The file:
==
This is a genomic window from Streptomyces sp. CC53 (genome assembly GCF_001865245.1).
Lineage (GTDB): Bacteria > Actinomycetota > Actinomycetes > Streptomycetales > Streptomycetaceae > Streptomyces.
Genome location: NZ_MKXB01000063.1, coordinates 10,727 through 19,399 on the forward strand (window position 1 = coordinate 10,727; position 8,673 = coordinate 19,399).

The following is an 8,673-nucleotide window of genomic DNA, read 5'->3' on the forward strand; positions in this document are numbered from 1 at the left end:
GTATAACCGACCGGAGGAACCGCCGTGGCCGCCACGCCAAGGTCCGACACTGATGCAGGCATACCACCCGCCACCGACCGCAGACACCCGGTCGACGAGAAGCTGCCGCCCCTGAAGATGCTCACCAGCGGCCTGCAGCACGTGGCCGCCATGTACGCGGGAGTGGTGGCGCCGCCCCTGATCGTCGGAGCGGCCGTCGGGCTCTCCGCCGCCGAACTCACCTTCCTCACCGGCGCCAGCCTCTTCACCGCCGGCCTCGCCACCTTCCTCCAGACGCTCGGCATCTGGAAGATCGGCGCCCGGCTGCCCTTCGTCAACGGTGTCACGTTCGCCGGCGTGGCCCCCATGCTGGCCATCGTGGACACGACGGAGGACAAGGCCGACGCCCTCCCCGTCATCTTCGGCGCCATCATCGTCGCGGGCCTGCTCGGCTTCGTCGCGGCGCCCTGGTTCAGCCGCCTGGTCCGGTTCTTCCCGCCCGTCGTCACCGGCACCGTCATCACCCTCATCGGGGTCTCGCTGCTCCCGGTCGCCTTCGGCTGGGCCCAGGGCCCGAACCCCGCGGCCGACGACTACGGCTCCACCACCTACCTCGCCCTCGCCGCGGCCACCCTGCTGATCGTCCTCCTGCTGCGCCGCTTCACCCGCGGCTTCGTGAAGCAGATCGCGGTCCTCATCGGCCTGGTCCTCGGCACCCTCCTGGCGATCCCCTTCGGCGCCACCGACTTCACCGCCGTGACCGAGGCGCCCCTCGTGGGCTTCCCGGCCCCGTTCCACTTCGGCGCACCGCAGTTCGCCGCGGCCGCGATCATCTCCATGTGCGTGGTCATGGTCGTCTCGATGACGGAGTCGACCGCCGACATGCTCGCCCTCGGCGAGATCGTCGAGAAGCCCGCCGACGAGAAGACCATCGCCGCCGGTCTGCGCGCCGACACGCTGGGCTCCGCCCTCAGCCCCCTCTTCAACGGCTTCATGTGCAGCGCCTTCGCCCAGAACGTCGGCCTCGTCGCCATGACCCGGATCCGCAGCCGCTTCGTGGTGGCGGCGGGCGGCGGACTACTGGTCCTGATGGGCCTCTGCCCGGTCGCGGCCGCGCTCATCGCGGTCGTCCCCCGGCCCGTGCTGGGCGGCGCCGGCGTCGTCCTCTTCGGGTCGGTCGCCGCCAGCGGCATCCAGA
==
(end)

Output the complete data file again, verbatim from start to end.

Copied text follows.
This is a genomic window from Streptomyces sp. CC53 (genome assembly GCF_001865245.1).
Lineage (GTDB): Bacteria > Actinomycetota > Actinomycetes > Streptomycetales > Streptomycetaceae > Streptomyces.
Genome location: NZ_MKXB01000063.1, coordinates 10,727 through 19,399 on the forward strand (window position 1 = coordinate 10,727; position 8,673 = coordinate 19,399).

The following is an 8,673-nucleotide window of genomic DNA, read 5'->3' on the forward strand; positions in this document are numbered from 1 at the left end:
GTATAACCGACCGGAGGAACCGCCGTGGCCGCCACGCCAAGGTCCGACACTGATGCAGGCATACCACCCGCCACCGACCGCAGACACCCGGTCGACGAGAAGCTGCCGCCCCTGAAGATGCTCACCAGCGGCCTGCAGCACGTGGCCGCCATGTACGCGGGAGTGGTGGCGCCGCCCCTGATCGTCGGAGCGGCCGTCGGGCTCTCCGCCGCCGAACTCACCTTCCTCACCGGCGCCAGCCTCTTCACCGCCGGCCTCGCCACCTTCCTCCAGACGCTCGGCATCTGGAAGATCGGCGCCCGGCTGCCCTTCGTCAACGGTGTCACGTTCGCCGGCGTGGCCCCCATGCTGGCCATCGTGGACACGACGGAGGACAAGGCCGACGCCCTCCCCGTCATCTTCGGCGCCATCATCGTCGCGGGCCTGCTCGGCTTCGTCGCGGCGCCCTGGTTCAGCCGCCTGGTCCGGTTCTTCCCGCCCGTCGTCACCGGCACCGTCATCACCCTCATCGGGGTCTCGCTGCTCCCGGTCGCCTTCGGCTGGGCCCAGGGCCCGAACCCCGCGGCCGACGACTACGGCTCCACCACCTACCTCGCCCTCGCCGCGGCCACCCTGCTGATCGTCCTCCTGCTGCGCCGCTTCACCCGCGGCTTCGTGAAGCAGATCGCGGTCCTCATCGGCCTGGTCCTCGGCACCCTCCTGGCGATCCCCTTCGGCGCCACCGACTTCACCGCCGTGACCGAGGCGCCCCTCGTGGGCTTCCCGGCCCCGTTCCACTTCGGCGCACCGCAGTTCGCCGCGGCCGCGATCATCTCCATGTGCGTGGTCATGGTCGTCTCGATGACGGAGTCGACCGCCGACATGCTCGCCCTCGGCGAGATCGTCGAGAAGCCCGCCGACGAGAAGACCATCGCCGCCGGTCTGCGCGCCGACACGCTGGGCTCCGCCCTCAGCCCCCTCTTCAACGGCTTCATGTGCAGCGCCTTCGCCCAGAACGTCGGCCTCGTCGCCATGACCCGGATCCGCAGCCGCTTCGTGGTGGCGGCGGGCGGCGGACTACTGGTCCTGATGGGCCTCTGCCCGGTCGCGGCCGCGCTCATCGCGGTCGTCCCCCGGCCCGTGCTGGGCGGCGCCGGCGTCGTCCTCTTCGGGTCGGTCGCCGCCAGCGGCATCCAGA